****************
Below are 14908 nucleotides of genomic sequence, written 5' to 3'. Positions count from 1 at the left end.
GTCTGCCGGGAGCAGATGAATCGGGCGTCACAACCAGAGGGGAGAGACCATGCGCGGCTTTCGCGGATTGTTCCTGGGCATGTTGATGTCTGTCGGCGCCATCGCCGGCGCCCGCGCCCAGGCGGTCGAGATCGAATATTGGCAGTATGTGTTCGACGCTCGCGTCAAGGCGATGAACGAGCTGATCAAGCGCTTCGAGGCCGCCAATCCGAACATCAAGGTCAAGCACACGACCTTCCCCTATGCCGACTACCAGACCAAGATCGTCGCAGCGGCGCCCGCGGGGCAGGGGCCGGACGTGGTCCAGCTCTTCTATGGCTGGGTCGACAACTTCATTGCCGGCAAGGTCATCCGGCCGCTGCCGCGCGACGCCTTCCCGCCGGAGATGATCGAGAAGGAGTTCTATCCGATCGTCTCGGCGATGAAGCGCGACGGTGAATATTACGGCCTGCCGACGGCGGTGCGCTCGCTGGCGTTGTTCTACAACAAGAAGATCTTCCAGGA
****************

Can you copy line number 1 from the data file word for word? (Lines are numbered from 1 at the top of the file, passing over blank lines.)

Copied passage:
Below are 14908 nucleotides of genomic sequence, written 5' to 3'. Positions count from 1 at the left end.